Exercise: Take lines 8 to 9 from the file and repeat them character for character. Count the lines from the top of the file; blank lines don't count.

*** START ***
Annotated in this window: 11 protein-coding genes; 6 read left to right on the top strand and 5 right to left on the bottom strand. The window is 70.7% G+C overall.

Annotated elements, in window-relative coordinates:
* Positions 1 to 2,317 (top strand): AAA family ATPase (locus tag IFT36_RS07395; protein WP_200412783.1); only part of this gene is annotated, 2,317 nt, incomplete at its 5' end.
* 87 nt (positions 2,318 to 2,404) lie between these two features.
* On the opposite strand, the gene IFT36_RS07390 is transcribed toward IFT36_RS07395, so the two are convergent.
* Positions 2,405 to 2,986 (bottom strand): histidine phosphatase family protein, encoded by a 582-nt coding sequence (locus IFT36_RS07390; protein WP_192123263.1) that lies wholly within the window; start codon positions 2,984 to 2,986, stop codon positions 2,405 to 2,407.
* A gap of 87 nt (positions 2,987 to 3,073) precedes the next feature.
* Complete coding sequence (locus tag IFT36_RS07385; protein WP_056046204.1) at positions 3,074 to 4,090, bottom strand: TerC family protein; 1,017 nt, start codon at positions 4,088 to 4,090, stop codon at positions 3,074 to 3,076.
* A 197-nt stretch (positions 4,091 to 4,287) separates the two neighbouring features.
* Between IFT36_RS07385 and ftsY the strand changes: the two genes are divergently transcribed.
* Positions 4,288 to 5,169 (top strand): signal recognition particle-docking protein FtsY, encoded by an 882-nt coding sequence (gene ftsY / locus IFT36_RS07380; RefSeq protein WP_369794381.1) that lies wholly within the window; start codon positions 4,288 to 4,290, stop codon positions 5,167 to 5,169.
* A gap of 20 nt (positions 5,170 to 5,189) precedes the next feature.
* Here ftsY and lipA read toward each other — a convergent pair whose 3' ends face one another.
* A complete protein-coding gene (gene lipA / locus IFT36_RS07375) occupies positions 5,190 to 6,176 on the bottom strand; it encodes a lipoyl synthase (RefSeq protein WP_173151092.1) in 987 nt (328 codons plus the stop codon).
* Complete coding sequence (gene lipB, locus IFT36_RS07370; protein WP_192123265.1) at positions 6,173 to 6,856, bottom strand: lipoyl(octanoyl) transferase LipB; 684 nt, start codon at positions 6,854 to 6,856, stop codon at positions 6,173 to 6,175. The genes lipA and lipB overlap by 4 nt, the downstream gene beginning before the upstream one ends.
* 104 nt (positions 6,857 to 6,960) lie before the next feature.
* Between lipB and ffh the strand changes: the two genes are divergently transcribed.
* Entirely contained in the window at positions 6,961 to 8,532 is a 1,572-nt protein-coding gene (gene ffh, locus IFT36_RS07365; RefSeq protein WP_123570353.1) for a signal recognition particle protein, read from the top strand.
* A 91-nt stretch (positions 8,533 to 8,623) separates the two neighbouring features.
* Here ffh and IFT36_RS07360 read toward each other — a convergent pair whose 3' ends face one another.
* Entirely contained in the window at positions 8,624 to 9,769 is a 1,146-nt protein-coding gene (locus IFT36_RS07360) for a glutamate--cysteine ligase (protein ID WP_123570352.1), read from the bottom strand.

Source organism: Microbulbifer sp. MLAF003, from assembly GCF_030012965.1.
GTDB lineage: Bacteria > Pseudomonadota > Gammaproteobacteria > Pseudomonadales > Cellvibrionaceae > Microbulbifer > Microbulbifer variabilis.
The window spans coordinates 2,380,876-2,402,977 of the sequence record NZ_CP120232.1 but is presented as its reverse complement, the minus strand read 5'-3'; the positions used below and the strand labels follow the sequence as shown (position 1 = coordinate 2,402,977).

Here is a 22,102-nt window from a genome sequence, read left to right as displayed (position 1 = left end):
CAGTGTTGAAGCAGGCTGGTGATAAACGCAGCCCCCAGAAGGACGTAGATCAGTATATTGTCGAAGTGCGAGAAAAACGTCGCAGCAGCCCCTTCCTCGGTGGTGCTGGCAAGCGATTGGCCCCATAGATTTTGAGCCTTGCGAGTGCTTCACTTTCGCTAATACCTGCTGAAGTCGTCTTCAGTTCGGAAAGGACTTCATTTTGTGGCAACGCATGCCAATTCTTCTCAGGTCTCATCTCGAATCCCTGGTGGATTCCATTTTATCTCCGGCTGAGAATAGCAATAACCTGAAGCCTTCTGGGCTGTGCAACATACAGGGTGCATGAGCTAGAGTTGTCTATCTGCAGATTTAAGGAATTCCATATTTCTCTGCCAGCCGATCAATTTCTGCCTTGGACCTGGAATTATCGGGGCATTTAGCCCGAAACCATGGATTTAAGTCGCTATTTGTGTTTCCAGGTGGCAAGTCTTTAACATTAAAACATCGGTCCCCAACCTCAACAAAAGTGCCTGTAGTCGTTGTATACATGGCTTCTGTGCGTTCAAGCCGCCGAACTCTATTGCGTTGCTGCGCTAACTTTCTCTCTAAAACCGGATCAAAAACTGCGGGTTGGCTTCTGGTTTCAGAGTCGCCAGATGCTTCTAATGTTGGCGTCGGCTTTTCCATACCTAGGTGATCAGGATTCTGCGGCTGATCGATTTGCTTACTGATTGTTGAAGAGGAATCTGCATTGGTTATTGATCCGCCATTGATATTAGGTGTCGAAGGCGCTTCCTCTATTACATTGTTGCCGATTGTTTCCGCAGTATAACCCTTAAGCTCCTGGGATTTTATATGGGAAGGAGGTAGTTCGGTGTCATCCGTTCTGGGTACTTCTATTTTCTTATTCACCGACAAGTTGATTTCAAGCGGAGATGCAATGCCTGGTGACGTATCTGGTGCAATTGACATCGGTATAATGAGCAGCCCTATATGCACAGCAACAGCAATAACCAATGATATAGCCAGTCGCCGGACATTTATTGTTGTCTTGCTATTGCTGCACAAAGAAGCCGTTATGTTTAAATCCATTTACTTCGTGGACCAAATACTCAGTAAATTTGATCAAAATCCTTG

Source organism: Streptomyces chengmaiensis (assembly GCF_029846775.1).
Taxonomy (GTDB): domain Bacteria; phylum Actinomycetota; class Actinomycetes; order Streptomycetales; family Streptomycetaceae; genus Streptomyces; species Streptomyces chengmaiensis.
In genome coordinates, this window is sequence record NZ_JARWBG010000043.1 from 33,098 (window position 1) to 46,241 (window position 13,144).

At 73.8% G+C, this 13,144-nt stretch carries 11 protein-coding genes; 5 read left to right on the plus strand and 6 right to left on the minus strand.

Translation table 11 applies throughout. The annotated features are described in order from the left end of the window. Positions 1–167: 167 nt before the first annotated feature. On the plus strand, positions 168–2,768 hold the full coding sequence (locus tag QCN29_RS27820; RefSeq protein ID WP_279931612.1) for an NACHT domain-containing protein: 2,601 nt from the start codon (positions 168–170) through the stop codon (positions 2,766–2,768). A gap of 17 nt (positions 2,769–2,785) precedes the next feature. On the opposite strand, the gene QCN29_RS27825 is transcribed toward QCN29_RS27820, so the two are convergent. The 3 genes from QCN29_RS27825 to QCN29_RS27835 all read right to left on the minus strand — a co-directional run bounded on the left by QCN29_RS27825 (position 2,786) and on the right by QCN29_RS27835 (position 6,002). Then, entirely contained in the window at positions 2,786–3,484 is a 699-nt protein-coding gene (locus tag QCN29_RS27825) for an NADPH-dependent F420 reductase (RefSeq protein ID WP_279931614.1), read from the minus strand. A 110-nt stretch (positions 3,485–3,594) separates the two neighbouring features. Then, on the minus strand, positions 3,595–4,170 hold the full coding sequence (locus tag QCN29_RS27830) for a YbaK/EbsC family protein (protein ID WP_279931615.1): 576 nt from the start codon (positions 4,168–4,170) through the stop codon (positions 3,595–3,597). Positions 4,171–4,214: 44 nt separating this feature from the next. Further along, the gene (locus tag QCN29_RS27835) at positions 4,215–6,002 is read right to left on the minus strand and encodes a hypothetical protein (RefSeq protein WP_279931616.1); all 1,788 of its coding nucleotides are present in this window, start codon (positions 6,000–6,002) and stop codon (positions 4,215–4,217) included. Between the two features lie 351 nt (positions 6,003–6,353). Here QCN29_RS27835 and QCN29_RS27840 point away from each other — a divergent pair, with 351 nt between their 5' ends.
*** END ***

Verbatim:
* Complete coding sequence (locus tag IFT36_RS07385; protein WP_056046204.1) at positions 3,074 to 4,090, bottom strand: TerC family protein; 1,017 nt, start codon at positions 4,088 to 4,090, stop codon at positions 3,074 to 3,076.
* A 197-nt stretch (positions 4,091 to 4,287) separates the two neighbouring features.